The paths of the energy industry and probing government investigations are crossing more and more often, as regulators and legislators have made it a priority to ensure the integrity of energy markets. The Federal Energy Regulatory Commission (“FERC”), Office of Enforcement has made fraud and market manipulation one of its top four priorities, prompting the creation in 2012 of the Division of Analytics and Surveillance (“DAS”), which facilitates the identification of investigative targets through continuous surveillance and analysis of “the natural gas and electricity markets and related financial products … to detect potential manipulation, anticompetitive behavior, and other anomalous activity.” In the last year and a half alone, FERC pursued investigations into manipulation of the energy markets, seeking to impose in excess of $500 million in civil penalties on the companies under investigation, plus the disgorgement of more than $150 million in profits. In the course of these investigations, FERC also initiated proceedings against individuals, seeking millions of dollars in fines for their involvement in the alleged market manipulation. The spotlight on the investigation of JPMorgan Chase & Co. (“JPMorgan”), and its subsidiary, J.P. Morgan Ventures Energy Corp. (“JPMVEC”), for allegedly using manipulative trading strategies in the electricity markets in California and Michigan brings to the forefront the tenacity of FERC’s enforcement efforts.
JPMorgan’s May, 2013 10Q Filing with the Securities & Exchange Commission acknowledged the current posture of FERC’s investigation into the company and individual employees: “In March 2013, the Firm received a Wells-type notice that the FERC staff intends to recommend that the Commission bring a possible enforcement action against [JPMVEC], [JPMorgan] and certain Firm personnel relating to alleged violations of FERC rules and the rules of certain independent system operators.” This March 2013 notice followed FERC’s November 2012 suspension of JPMVEC’s electric market-based rate authority for allegedly submitting false information to the Commission in connection with the ongoing investigation. The suspension prohibits JPMVEC from selling power at market-based rates for six months effective April 1, 2013. During the course of the JPMorgan investigation, FERC also sought court intervention to resolve disputes regarding JPMorgan’s invocation of the attorney-client privilege with respect to certain emails. A recent New York Times article discusses FERC’s findings in the March 2013 “Wells-type notice” that JPMorgan received. The article explains that FERC’s investigators claim that traders harmed the markets by using several schemes to offer electricity at prices that were “calculated to falsely appear attractive to state energy authorities,” who then made approximately $83 million in “excessive” payments to JPMorgan. JPMorgan denies any wrongdoing.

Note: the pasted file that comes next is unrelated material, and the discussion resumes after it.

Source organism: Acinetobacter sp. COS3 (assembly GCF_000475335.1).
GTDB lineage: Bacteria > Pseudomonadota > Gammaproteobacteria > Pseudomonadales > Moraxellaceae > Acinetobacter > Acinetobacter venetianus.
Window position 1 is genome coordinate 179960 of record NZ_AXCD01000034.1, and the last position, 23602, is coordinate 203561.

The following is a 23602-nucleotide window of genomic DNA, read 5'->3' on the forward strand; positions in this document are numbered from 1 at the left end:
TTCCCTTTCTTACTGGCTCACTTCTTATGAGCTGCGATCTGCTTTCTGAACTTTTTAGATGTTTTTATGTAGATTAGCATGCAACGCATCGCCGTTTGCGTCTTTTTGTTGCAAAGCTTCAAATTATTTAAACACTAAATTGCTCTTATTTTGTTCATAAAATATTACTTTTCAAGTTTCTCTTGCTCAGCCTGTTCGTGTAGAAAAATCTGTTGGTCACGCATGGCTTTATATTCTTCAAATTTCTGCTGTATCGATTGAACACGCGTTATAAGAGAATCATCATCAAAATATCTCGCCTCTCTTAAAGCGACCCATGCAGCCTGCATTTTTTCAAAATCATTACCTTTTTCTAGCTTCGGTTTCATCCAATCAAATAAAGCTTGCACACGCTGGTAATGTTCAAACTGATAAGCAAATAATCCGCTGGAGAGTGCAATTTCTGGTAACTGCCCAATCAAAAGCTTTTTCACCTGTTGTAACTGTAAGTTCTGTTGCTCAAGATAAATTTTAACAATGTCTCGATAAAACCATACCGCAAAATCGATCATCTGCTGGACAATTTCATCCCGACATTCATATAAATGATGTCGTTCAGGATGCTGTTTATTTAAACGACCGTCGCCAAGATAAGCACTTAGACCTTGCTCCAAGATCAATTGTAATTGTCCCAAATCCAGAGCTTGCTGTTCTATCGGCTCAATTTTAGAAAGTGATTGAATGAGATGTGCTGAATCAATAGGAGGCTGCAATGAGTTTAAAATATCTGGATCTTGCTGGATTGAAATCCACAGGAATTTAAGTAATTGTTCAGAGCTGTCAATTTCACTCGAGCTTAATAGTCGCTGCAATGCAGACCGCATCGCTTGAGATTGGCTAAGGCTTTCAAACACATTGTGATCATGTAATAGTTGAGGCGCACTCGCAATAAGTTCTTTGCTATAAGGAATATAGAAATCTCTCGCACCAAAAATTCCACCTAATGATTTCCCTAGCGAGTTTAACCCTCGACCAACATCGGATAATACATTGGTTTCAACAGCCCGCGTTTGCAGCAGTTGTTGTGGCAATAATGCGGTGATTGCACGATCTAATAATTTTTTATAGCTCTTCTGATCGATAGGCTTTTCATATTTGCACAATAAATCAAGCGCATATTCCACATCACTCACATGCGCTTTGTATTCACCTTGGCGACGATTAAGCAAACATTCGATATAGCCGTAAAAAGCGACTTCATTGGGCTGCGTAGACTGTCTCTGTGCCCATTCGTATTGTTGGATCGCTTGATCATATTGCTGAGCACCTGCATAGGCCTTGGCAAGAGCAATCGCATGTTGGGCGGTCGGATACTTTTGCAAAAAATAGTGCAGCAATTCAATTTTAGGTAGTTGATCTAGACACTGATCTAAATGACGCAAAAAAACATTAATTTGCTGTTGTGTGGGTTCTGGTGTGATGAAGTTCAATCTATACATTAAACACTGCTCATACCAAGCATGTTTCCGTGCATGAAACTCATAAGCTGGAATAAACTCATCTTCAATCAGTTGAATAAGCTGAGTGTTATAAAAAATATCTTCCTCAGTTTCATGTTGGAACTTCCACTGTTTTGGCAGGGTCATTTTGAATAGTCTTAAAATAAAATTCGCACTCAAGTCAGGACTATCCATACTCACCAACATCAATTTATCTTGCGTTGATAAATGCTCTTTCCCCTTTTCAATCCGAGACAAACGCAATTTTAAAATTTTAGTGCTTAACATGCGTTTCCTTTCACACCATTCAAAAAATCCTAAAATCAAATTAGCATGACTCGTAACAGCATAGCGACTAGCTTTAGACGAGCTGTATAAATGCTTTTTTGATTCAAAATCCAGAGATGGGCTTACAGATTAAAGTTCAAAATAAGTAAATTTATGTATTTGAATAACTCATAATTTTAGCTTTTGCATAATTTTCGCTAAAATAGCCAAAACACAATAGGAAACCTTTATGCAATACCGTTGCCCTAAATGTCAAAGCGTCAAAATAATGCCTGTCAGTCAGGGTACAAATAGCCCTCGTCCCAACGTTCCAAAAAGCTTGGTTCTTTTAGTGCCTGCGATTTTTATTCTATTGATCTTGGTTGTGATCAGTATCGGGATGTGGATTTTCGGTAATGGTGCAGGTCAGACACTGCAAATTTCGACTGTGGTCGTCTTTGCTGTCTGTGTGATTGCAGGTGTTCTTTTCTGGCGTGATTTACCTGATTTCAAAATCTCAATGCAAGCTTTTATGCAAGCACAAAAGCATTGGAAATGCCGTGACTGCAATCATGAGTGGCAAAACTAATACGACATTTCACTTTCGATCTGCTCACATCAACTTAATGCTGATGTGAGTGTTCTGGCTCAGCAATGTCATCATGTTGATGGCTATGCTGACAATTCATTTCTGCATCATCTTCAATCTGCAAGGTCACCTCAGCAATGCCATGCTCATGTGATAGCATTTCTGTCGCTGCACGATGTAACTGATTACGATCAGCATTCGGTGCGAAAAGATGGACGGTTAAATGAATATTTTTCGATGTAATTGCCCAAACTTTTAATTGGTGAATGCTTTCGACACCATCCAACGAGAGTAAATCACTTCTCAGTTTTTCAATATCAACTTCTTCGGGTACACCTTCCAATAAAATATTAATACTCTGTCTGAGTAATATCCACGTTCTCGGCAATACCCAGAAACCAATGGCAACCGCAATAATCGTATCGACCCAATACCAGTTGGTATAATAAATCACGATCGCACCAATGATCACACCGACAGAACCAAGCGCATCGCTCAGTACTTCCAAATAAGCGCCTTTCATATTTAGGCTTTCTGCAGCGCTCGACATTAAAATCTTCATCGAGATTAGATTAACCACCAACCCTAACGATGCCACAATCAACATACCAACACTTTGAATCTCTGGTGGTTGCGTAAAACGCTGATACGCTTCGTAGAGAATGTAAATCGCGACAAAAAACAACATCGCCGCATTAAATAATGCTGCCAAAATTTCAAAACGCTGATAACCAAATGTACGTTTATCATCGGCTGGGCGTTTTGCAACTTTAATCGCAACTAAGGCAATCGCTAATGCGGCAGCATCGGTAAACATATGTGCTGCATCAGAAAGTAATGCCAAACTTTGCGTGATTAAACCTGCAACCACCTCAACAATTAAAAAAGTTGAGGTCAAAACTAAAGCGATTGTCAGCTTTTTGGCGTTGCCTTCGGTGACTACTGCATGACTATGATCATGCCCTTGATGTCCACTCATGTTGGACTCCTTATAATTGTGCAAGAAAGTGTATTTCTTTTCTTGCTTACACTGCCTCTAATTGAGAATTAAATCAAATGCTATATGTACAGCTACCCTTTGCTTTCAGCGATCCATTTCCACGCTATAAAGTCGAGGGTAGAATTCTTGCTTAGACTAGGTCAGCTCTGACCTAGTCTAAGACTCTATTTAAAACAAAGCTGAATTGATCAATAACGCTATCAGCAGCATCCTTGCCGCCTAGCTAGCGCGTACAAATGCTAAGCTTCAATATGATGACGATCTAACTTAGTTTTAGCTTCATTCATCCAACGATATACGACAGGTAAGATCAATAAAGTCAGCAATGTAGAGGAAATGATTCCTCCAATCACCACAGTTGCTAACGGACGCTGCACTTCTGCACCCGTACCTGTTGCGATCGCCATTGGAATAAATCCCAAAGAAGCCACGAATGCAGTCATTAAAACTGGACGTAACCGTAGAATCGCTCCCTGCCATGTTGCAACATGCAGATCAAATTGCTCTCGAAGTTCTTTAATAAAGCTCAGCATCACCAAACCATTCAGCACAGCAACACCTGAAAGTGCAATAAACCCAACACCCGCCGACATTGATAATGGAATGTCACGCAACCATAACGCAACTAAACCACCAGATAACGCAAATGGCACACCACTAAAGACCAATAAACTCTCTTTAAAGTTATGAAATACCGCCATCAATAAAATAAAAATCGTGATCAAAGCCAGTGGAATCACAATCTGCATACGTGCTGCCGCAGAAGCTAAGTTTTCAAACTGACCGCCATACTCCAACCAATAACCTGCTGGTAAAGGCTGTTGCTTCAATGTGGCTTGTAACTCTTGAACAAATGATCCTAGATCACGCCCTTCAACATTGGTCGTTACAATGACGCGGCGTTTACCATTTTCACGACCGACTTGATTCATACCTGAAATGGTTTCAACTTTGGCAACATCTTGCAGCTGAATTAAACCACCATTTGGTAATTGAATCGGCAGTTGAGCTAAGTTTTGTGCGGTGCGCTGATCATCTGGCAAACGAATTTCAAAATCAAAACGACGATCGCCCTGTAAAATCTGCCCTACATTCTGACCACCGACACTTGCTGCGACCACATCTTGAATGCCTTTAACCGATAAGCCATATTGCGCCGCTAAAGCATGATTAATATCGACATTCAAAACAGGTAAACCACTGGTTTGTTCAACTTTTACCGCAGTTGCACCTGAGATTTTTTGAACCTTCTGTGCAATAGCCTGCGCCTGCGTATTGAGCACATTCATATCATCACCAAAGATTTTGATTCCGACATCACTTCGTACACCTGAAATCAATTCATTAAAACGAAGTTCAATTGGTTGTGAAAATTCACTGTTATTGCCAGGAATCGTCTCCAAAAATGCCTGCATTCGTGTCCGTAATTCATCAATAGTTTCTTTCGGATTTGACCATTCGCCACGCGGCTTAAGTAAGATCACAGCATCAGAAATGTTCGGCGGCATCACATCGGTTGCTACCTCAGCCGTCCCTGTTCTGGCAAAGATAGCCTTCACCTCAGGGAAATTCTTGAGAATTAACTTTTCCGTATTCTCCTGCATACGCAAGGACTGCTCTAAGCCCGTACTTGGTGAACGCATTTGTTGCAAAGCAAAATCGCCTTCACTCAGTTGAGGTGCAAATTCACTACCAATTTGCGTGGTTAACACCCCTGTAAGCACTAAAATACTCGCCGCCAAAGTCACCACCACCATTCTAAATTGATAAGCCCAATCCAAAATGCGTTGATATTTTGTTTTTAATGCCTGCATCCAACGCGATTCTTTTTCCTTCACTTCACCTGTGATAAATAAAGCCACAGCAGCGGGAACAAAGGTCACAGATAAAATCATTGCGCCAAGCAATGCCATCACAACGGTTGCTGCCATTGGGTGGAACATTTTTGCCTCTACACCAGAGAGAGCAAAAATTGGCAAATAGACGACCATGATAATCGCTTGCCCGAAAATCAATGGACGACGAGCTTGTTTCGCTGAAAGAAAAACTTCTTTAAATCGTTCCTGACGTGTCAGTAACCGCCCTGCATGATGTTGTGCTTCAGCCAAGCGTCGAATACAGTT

In other recent efforts to curtail market manipulation, FERC reached a settlement with Constellations Energy Commodities Group, LLC in which the company neither admitted nor denied the allegations, but agreed to pay a record amount of $135 million in civil penalties and $110 million in disgorgement. FERC also settled a proceeding with Deutsche Bank Energy Trading LLC regarding manipulation of the California power markets, in which the company agreed to pay a $1.5 million civil penalty and disgorge $172,645 of profits without admitting or denying the allegations. And in an aggressive proceeding against Barclays Bank PLC and several individual traders for allegedly manipulating electricity markets in and around California, FERC issued a show cause order seeking a $435 million penalty and $34.9 million in disgorged profits from the company, as well as $18 million in penalties from the individual traders. These are just a few of the many efforts undertaken by the FERC Office of Enforcement in which the energy industry has come face-to-face with the burdens brought on by government probes, including the need to balance tough considerations like whether to cooperate with the government, when to invoke or waive attorney-client privilege, and issues raised by the government’s targeting of individual employees.
In the current environment, we likely will continue to see aggressive regulatory enforcement efforts focused on the energy markets. The worlds of energy industry regulation and energy trading will continue to collide with the intricacies of government investigations.